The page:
The sounds of "woah" and "oh my" escaped from the mouths of children as they watched in awe.

Korn Pop the Klown had stuck a large needle-like object through a balloon without popping it, much to the surprise of the 70 kids in the room.

Then, with one prick he popped the white balloon, sending 9-year-old Conner Mireles falling to the ground in shock. However, he quickly recovered.

Moments later, Korn Pop pulled what appeared to be small red lights out of thin air drawing children into his magical world as they caught the lights and threw them back.

"How many of you like to read?" he said. "That's where I learned how to do my magic and balloons."

His act was all part of the kick off for the Tyler Public Library's Summer Reading Club.

The reading club, which started Monday, is open to children, teenagers and adults.

This year's goal calls for participants to read or have someone read aloud to them for 12 hours by July 24. That amounts to 16 minutes a day for 45 days.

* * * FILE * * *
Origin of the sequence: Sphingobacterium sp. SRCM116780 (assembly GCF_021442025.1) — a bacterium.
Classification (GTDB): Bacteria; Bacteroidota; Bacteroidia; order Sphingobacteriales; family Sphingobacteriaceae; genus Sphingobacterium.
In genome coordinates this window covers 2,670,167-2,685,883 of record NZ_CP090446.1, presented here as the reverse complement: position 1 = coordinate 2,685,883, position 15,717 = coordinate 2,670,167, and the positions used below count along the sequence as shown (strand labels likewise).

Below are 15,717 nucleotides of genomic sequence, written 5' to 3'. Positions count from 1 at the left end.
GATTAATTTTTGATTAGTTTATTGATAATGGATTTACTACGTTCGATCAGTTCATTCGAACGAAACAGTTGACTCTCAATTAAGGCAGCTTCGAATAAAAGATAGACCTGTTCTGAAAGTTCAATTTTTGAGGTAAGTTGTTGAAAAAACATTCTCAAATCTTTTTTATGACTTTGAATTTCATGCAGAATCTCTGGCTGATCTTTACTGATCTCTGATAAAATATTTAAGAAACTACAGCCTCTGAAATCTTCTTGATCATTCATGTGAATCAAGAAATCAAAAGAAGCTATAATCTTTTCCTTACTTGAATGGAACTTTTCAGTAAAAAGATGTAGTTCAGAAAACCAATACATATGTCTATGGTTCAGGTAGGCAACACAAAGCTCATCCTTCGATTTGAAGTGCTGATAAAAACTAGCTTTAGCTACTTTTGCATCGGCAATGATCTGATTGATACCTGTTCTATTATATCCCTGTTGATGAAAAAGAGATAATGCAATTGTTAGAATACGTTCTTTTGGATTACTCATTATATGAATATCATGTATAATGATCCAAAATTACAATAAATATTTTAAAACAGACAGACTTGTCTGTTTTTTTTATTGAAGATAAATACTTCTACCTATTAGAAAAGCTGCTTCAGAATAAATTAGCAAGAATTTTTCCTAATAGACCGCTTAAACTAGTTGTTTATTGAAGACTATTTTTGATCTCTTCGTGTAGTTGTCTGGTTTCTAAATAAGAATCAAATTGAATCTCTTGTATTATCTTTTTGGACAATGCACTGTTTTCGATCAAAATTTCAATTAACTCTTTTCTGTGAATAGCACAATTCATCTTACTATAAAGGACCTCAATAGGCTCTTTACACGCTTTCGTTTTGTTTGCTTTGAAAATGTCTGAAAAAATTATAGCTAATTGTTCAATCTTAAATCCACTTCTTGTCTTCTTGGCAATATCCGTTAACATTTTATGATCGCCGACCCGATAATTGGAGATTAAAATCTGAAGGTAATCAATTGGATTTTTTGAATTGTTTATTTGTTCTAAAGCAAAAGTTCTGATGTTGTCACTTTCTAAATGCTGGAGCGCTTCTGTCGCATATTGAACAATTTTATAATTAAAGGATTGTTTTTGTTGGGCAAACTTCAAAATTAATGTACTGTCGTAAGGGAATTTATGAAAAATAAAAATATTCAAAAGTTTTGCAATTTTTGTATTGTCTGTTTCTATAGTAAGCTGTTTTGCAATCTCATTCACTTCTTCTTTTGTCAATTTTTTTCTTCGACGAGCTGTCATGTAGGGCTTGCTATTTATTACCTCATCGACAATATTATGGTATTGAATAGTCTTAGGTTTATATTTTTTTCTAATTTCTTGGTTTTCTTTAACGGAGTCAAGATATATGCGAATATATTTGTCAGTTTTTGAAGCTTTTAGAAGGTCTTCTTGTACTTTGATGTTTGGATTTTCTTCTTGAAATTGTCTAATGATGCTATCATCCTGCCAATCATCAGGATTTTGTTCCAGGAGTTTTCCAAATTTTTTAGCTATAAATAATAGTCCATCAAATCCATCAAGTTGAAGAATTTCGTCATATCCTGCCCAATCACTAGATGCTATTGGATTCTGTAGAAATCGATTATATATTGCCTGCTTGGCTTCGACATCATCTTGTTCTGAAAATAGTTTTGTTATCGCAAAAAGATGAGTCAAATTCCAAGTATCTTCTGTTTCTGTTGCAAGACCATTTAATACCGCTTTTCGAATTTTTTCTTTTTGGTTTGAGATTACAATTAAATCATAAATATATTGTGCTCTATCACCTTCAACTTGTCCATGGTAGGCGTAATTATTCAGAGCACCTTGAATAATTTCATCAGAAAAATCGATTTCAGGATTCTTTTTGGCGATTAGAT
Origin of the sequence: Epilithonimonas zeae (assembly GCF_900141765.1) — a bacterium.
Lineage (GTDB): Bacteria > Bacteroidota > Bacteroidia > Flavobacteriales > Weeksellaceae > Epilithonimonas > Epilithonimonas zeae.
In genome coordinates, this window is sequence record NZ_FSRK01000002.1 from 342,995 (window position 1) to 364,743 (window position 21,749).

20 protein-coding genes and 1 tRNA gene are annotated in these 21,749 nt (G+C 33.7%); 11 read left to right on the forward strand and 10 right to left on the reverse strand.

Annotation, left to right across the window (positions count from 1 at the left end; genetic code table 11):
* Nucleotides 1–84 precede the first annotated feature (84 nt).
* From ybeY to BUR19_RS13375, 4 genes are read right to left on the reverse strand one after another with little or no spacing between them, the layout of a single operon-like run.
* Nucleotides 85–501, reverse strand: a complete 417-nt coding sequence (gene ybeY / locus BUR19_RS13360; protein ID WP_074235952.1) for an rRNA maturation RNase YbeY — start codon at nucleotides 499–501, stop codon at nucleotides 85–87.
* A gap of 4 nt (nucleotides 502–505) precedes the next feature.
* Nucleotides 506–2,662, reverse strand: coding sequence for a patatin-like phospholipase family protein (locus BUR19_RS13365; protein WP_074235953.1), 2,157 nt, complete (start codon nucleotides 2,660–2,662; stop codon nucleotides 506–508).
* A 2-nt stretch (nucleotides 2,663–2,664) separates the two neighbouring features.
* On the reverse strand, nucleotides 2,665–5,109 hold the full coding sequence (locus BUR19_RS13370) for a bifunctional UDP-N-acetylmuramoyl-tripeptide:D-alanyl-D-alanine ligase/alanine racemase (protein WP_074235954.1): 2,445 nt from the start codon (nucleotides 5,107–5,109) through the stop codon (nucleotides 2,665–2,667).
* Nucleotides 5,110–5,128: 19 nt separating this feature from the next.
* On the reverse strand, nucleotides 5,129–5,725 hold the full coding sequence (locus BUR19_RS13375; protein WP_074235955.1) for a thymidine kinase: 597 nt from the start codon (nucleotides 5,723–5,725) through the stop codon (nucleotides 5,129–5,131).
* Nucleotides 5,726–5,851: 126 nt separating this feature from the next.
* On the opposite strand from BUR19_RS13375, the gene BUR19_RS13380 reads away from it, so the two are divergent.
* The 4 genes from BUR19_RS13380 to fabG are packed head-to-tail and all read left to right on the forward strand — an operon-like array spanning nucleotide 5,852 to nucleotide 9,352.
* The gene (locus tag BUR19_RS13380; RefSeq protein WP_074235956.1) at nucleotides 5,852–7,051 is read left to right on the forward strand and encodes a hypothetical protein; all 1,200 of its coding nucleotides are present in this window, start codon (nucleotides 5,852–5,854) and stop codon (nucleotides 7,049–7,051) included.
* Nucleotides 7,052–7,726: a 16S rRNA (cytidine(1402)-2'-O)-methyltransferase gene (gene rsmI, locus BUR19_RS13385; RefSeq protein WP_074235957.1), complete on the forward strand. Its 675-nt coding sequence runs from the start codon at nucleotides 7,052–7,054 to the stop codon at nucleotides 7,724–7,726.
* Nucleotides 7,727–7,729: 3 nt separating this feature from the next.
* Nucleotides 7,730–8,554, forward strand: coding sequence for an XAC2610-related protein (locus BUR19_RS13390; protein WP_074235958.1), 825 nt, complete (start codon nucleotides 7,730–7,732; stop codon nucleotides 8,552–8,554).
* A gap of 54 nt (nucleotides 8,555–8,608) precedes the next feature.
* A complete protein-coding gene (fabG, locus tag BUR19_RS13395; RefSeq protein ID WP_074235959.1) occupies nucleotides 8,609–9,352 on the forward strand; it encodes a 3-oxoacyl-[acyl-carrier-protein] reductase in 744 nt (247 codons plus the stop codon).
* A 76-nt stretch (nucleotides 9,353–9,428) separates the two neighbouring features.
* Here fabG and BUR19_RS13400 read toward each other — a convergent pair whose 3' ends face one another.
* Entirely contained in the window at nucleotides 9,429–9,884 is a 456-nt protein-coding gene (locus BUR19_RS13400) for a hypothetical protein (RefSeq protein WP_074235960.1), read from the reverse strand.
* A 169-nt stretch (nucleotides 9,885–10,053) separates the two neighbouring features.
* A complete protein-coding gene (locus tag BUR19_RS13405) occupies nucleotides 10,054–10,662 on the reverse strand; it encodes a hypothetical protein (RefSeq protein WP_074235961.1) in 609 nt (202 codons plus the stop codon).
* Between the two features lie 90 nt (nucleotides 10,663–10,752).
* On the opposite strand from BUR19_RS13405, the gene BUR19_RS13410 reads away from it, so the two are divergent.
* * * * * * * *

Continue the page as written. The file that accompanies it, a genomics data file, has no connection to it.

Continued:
Those who complete the goal and turn in their reading logs to the library by the deadline can choose a book from the Dig Into Reading Cart or the Book Nook.

They also will have their name entered for a chance to win a prize. The raffle drawing will be on July 26.

Youth services librarian Linda Gray said her goal for the program is to reach out to nonreaders in the community, which is why she lowered the reading time goal. It used to be 20 hours.

Although the 12 hours might not be as challenging to some participants, if it brings in more people, it's worth it, she said.

Misty Walker was among the parents who brought children to the event. Ms. Walker, 36, of Tyler, a licensed vocational nurse, said her 6-year-old daughter Jayla loves to read.

"This is a good way to keep (children) active during the summer months," she said.

Charl Rae Cobb, of Tyler, brought her son, Aaron, 7, because he likes magic and wanted to see the clown. He had been reading about the science of magic. He also planned to participate in the reading club.

Sanoussy Comde, 32, already had books in hand. The Tyler resident brought his children, Cheick, 7, and Amina, 6. Amina said she likes to read about fairies and Cheick said he likes to read the Captain Underpants books.

Comde said reading is good for the children because English is their second language. They speak French at home.

"It's an awesome program," Comde, who is originally from Guinea in West Africa, said. "It helps them be more fluent."


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